Genome editing strategy opens new perspectives in the treatment of cystic fibrosis


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Genome editing strategy opens new perspectives in the treatment of cystic fibrosis

The approach adopted by the team of the University of Trento, led by Anna Cereseto, opens new perspectives in the treatment of cystic fibrosis, a genetic disease for which no cure is currently available. The research work was carried out in collaboration with KU Leuven, in Belgium. The research project ("A new gene therapy approach: repairing splicing mutations in the Cftr gene through genome editing") benefited from two years funding amounting to 90,000 euro from the Italian foundation for research on cystic fibrosis (Fondazione ricerca fibrosi cistica), with the participation of the Cystic fibrosis association of Trentino (Associazione trentina fibrosi cistica). The results of the study were published today in Nature Communications, an open access journal.

The disease is caused by a mutation of the gene that produces Cftr (the cystic fibrosis transmembrane conductance regulator), whose malfunctioning affects multiple organs, especially the lungs. The UniTrento/KU Leuven research team adapted the Crispr-Cas system, the molecular scissors that are revolutionizing biomedicine, to permanently edit at least two types of the mutation that cause cystic fibrosis. In particular, the technique is called "SpliceFix" because it fixes the gene and restores the protein production mechanism at the same time.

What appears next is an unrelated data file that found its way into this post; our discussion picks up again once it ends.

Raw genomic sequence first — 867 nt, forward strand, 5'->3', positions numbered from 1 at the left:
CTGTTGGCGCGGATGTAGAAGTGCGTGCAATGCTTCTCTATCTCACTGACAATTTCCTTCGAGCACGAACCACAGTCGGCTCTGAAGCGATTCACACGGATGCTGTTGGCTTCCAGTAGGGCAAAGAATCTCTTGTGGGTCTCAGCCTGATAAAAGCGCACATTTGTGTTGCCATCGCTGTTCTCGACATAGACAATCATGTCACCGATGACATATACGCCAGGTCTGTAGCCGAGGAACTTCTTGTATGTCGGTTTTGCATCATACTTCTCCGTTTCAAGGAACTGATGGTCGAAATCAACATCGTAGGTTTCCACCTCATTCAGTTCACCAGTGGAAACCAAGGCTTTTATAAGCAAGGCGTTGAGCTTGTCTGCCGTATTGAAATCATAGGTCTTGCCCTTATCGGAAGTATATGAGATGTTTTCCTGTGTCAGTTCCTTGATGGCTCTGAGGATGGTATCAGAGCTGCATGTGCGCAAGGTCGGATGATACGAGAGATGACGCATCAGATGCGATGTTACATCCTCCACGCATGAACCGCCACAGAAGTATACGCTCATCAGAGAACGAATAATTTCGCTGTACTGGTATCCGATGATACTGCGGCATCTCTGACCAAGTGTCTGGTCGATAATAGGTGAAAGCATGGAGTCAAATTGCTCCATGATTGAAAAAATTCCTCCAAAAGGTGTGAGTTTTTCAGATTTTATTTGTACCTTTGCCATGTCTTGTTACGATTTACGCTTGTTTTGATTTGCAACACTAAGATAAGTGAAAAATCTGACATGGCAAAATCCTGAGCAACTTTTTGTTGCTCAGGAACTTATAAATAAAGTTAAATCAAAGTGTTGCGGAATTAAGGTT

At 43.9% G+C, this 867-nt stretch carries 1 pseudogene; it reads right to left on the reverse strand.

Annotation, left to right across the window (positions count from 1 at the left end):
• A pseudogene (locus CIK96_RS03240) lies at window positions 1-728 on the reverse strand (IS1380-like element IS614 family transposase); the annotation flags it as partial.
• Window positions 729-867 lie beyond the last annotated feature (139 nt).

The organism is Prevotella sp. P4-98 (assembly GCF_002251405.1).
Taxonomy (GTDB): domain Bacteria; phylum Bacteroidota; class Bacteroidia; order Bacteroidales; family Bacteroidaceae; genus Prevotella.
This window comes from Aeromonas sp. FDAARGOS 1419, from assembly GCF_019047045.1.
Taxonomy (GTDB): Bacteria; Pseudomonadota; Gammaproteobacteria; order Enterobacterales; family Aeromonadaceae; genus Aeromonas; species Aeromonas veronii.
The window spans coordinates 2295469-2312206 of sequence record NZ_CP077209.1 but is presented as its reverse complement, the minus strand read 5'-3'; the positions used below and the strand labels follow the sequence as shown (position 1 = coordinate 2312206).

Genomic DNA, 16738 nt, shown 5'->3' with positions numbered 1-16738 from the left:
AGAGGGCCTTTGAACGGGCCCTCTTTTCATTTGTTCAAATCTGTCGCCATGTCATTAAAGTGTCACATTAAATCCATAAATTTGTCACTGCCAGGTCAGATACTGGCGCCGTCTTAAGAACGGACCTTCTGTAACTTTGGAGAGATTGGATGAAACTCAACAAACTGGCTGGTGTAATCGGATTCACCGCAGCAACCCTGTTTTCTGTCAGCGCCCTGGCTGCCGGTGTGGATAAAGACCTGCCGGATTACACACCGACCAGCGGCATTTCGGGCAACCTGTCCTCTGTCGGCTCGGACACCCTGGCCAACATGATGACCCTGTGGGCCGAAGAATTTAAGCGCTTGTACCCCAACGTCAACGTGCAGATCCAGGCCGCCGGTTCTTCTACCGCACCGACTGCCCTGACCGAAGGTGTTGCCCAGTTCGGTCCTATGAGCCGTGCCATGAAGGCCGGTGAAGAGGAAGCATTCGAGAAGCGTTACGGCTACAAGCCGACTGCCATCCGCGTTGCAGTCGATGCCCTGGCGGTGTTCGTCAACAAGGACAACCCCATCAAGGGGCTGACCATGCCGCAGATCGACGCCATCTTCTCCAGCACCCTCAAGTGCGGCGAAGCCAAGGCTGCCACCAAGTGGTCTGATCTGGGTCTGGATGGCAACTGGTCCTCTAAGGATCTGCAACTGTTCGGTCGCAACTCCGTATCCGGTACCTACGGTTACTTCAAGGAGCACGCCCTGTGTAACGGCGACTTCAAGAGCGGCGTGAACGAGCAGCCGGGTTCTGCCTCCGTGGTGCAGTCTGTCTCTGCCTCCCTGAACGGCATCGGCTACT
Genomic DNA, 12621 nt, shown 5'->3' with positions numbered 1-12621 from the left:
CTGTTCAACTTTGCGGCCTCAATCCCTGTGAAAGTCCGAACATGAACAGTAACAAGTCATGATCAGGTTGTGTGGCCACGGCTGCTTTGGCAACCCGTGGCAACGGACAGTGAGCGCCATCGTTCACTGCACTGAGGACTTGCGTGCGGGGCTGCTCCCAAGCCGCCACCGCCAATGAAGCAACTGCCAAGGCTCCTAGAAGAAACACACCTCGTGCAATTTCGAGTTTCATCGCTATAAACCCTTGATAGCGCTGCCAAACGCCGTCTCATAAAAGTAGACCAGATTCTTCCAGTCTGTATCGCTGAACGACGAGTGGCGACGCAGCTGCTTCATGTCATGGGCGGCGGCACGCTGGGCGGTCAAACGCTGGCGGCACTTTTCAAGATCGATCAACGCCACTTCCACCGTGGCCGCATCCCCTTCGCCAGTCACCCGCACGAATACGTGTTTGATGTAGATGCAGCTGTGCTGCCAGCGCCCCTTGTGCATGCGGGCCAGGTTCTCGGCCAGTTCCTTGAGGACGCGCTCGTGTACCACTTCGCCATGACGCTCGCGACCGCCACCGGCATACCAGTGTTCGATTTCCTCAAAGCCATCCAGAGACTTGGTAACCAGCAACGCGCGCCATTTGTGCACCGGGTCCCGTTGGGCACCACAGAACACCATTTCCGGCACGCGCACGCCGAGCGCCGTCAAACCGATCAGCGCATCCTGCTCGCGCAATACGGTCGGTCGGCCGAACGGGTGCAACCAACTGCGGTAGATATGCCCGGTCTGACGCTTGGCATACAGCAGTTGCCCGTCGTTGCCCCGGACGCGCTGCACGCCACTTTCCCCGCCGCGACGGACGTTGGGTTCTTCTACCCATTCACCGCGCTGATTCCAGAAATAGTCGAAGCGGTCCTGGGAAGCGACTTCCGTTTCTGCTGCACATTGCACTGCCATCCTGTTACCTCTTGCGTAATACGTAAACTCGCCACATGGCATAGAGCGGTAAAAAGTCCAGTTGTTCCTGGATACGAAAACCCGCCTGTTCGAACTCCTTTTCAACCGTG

Giulia Maule, doctoral student in Biomolecular sciences at the University of Trento and first author of the article, explained:

"We have devised a genome editing strategy based on Crispr-Cas to permanently remove two different mutations that cause the disease. Crispr-Cas works like a genomic scalpel to cut out the mutated elements with extreme accuracy. We demonstrated that our repair strategy works on patient-derived organoids and with a high level of precision: it targets only the mutated sequences, leaving non-mutated DNA untouched".

The young researcher underlines a novel aspect of the study: "Instead of animal models, we have used organoids that we developed from the patients' cells, a choice that allowed us to verify the efficacy of the molecular strategy in a context that is very similar to that of the patients with cystic fibrosis".

Cystic fibrosis is also called the invisible disease because it doesn't show on the outside, and yet it takes a huge toll on the lives of the people it affects. Most of all, they have lung and digestive problems. The disease is inherited from parents. In Italy, about one in 25 people is a carrier. This means that a couple of carriers has one chance in four to have a child with the disease. There are about 6,000 people with cystic fibrosis in Italy, and 200 new cases every year.

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